As you can see we only reassign the value of the deleted_at field with the now() function and the logical deletion is done, we do not delete it from the database. We return null and as a second parameter we pass a no content code which is 204 we can send it as a number but I prefer to use Response you can see the rest of the code in the official Laravel doc.

Let's see this in the postman:

call method destroy from postman

Now we will add that in our index method only the posts that are not deleted are seen, so we will add a condition:

  public function index()
     {
         $posts = Post::where('deleted_at', null)->latest()->paginate();
         return response()->json($posts);
     }

In this way this method is solved and the deleted posts will no longer be shown.

Now we will add that in our show method we do not want the ifno of a deleted post to be seen, so we will add an if:

public function show(Post $post)
     {
         if ($post->deleted_at) {
             return response()->json(['message' => 'Post have been deleted'], Response::HTTP_NOT_FOUND);
         } else {
             return response()->json($post);
         }
     }

We already have solved this other method that easy.

But what happens if we do the following:

error in found posts

As you can see we have an html error which is not right, so how do we fix this?

Whenever we consume an api in Laravel we must pass the property in the headers

Accept : application/json

With this, Laravel already knows that it should send us the error in json, so now we will obtain the following response:

error not found in json

We have a problem which is that I don't want to show this error in this way to the users so we will change the show function in this way:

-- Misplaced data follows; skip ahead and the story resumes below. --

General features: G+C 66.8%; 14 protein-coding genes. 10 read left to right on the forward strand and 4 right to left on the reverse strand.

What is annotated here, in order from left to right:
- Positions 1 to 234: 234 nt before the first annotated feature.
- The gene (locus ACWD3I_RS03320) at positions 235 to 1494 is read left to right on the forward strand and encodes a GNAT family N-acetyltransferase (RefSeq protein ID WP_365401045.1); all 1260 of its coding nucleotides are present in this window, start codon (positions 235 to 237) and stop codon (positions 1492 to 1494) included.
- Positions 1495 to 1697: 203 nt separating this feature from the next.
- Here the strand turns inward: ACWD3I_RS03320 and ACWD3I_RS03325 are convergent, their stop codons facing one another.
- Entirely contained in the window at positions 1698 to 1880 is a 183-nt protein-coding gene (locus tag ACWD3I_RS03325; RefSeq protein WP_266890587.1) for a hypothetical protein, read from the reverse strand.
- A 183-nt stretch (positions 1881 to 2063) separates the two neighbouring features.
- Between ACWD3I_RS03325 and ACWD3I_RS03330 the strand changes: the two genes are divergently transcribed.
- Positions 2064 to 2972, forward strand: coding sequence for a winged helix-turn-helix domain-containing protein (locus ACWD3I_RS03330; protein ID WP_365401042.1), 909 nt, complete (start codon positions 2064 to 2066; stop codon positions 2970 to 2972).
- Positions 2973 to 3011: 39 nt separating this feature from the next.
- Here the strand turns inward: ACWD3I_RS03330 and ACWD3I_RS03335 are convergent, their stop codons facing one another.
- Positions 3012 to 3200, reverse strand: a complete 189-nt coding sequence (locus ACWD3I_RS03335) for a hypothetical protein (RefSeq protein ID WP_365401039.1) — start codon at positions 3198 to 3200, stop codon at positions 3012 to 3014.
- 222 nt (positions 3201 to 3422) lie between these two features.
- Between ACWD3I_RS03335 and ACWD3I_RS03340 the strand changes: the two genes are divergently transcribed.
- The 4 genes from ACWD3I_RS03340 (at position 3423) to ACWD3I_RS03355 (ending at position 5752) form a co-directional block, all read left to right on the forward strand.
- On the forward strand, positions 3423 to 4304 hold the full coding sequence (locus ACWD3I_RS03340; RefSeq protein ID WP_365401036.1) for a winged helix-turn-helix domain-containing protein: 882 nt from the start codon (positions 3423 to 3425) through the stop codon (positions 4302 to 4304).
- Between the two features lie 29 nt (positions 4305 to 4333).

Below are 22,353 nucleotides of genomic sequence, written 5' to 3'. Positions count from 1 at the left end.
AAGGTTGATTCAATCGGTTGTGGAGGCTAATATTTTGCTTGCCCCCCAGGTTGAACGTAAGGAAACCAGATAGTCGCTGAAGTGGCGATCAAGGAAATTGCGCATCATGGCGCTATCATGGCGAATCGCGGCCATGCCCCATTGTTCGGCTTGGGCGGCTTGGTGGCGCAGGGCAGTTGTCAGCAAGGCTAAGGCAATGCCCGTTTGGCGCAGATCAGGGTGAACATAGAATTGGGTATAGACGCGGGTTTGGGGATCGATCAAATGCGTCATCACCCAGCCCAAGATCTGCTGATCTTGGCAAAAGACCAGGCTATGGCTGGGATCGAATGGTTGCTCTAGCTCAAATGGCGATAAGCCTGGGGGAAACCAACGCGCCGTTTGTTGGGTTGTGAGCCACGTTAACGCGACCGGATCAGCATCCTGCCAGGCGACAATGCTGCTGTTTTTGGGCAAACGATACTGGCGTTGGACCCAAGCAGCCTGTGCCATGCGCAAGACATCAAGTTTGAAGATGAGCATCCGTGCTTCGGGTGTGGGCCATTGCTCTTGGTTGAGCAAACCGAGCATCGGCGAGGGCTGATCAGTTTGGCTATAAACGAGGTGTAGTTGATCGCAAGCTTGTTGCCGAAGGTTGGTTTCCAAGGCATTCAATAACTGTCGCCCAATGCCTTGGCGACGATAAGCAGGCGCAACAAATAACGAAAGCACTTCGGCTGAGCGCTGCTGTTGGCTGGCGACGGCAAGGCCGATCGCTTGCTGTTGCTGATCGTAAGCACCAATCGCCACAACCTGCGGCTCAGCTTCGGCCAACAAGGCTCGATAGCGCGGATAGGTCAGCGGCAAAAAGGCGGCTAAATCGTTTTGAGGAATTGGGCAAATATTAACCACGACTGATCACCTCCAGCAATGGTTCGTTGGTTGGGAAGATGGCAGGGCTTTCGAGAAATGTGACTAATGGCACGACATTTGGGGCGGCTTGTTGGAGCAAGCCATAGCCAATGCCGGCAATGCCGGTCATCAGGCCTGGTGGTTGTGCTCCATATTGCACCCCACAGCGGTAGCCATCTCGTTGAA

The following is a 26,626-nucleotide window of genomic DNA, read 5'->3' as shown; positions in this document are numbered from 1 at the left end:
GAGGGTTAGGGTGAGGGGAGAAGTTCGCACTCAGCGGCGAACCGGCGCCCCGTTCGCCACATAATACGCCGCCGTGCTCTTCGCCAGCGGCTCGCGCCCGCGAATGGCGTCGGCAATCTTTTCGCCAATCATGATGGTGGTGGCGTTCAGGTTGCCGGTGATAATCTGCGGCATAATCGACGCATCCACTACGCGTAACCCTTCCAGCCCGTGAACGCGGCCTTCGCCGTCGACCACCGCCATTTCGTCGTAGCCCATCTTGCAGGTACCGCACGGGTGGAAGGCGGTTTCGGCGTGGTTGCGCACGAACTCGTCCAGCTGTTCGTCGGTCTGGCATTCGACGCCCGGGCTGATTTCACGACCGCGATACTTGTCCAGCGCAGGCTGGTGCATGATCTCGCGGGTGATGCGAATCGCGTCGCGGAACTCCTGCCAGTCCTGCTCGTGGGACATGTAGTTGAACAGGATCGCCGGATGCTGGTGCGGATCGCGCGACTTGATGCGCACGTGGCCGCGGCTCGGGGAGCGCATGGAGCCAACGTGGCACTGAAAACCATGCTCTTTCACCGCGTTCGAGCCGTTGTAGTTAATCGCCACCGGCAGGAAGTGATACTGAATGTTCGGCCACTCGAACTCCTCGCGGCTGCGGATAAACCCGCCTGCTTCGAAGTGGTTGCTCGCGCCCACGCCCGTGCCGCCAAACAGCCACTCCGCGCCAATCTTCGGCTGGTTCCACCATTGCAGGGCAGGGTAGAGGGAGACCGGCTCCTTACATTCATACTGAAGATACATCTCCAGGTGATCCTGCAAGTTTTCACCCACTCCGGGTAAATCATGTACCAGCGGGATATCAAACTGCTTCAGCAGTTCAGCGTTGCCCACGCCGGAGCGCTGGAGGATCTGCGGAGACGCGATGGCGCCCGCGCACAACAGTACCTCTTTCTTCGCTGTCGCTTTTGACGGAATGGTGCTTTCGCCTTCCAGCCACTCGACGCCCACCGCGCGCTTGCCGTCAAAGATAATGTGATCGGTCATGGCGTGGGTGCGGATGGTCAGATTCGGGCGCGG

public function show($id)
     {
         try {
             $post = Post::where('deleted_at', null)->findOrFail($id);
             return response()->json($post);
         } catch (ModelNotFoundException $e) {
             return response()->json(['message' => $e->getMessage()], Response::HTTP_NOT_FOUND);
         }
     }

As you can see, we are now using the findOrFail method, this will throw us a ModelNotFoundException type exception and we will return the message with a not found code.

In this way we obtain a shorter message and we do not detail the user so much for security reasons.

{
    "message": "No query results for model [App\\Models\\Post] 1" // Post deleted
}

Now we can do the same in the destroy method.

public function destroy($id)
    {
        try {
            $post = Post::where('deleted_at', null)->findOrFail($id);
            $post->deleted_at = now();
            $post->save();
            return response()->json(null, Response::HTTP_NO_CONTENT);
        } catch (ModelNotFoundException $e) {
            return response()->json(['message' => $e->getMessage()], Response::HTTP_NOT_FOUND);
        }

    }